The tourism agency has faced major financial challenges in the past few years – taking out an emergency £500,000 loan from North Yorkshire County Council in September 2019 that is yet to be repaid, while also requesting a £1.4m bailout from local councils last year after its finances were affected by Covid.
Mr Mason said the agency’s staff “deserve the opportunity to keep going” but admitted there are ongoing questions about the future of WtY, which has also been dealing with a reputational crisis due to the emergence of issues that occurred under his predecessor Sir Gary Verity.
“There have always been concerns about Welcome to Yorkshire’s present and future,” he said.
“However we’ve proved despite all odds we could keep the organisation going during the toughest of times and delivering a service.
“There are so many talented staff still there that deserve the opportunity to keep going but as with everything it will come down to financial viability.”
It was announced earlier this week that Mr Mason, who joined the agency in January 2020, would be leaving Welcome to Yorkshire on October 22 to take up an unspecified new job in the New Year.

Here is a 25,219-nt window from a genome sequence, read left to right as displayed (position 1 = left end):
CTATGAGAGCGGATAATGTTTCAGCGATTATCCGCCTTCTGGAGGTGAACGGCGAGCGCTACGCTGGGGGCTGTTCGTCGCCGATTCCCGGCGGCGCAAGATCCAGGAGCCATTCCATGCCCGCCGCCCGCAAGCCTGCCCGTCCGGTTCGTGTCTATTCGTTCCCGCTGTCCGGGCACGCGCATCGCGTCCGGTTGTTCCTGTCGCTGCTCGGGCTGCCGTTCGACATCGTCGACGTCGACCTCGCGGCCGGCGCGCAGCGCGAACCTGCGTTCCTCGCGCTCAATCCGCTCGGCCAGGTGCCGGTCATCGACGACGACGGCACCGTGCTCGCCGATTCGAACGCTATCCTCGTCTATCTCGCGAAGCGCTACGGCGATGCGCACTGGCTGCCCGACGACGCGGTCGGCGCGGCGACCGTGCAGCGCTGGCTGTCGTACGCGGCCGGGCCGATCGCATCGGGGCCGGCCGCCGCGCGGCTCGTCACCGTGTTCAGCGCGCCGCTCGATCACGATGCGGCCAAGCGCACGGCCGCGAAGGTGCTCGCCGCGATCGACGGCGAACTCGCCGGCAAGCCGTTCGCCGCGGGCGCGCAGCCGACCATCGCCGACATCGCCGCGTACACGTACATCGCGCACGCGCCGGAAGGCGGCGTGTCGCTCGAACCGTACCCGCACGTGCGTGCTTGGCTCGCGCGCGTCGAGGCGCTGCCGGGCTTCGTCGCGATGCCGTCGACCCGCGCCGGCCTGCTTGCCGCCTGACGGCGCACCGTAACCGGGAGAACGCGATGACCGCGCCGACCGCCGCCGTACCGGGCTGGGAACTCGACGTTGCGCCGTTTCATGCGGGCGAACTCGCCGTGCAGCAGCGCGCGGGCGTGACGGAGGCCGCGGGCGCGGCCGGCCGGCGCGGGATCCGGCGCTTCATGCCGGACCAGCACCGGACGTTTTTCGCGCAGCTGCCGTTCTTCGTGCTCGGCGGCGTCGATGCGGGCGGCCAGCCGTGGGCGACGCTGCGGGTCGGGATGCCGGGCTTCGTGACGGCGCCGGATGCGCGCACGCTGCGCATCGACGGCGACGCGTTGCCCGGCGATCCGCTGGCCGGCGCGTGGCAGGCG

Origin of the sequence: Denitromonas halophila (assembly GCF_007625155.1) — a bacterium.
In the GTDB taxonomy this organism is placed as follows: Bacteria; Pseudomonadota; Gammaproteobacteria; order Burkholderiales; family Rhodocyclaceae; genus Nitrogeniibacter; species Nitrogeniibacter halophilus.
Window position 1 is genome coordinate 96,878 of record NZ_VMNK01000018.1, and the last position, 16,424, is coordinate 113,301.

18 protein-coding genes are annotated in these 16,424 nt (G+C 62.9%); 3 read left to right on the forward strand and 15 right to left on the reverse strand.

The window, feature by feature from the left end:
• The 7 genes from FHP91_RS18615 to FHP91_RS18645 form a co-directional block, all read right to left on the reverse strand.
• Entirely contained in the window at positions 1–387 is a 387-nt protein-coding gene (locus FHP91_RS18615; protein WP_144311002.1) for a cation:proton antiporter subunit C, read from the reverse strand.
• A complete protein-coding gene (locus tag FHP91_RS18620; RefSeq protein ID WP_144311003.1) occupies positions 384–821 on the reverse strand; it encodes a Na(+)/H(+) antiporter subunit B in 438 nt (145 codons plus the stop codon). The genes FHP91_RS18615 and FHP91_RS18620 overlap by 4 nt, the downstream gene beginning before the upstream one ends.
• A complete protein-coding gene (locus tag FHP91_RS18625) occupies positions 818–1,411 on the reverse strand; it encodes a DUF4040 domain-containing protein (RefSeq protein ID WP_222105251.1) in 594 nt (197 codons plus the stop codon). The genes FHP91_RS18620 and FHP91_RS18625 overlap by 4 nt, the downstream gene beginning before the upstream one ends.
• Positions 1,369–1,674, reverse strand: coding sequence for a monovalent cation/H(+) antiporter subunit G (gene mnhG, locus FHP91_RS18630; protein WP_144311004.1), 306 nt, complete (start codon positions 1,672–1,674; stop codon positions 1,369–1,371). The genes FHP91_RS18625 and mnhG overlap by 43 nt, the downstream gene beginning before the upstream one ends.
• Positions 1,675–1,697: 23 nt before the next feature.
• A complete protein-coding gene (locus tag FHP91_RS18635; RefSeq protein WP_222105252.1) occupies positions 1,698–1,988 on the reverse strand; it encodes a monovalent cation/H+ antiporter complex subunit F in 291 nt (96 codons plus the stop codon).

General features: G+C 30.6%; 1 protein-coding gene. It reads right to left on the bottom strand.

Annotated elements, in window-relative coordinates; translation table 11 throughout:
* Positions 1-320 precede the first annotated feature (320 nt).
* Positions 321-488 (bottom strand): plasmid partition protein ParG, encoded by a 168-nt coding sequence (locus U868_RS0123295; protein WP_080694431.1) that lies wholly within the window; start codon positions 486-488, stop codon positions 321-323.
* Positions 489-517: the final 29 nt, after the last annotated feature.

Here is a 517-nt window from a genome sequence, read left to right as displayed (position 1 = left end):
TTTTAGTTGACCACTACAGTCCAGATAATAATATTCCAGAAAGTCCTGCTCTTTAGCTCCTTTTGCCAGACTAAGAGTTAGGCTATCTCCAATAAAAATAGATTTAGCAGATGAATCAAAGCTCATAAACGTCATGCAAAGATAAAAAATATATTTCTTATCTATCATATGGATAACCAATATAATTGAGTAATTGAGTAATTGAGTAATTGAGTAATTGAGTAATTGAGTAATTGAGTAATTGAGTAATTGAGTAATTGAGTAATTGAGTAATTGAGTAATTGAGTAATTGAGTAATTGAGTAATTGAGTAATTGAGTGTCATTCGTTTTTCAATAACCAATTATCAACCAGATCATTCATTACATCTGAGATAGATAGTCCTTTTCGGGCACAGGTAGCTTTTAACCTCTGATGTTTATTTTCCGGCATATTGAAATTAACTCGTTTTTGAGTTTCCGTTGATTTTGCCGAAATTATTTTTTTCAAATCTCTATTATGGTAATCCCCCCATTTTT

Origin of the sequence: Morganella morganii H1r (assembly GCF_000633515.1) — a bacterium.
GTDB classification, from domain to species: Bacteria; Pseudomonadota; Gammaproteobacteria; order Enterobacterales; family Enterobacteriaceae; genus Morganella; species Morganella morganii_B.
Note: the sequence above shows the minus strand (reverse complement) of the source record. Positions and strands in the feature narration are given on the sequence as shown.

During his time in the post, WtY has cut almost half of its staff, saving around £1m from its annual wage bill.
The tourism agency is a private company but receives millions of pounds in funding from local councils in addition to membership fees from tourism businesses based in Yorkshire.
Mr Mason said he was proud of what he had achieved at his time at the agency, particularly the year-long ‘Walkshire’ campaign which has been running throughout 2021 and is promoting Yorkshire as the “walking capital of the world”.
He said: “Our year long Walkshire project has offered visitors a walk a day all across the region and surpassed 10 million impressions online.”
Mr Mason said supporting local tourism businesses while promoting the Yorkshire brand more widely during the pandemic has also been an achievement for the agency.
“We developed and implemented a tourism recovery taskforce as well as a personal membership/tree planting scheme,” he said. “We kept the kettle boiling for Yorkshire’s PR during the pandemic as a place to want to visit, live, work and study.”
Mr Mason is only the second chief executive in the tourism agency’s history, having taken over from Sir Gary Verity who resigned on health grounds in March 2019 in the midst of allegations about expense spending and behaviour towards staff.
Sir Gary subsequently repaid more than £44,000 to the organisation.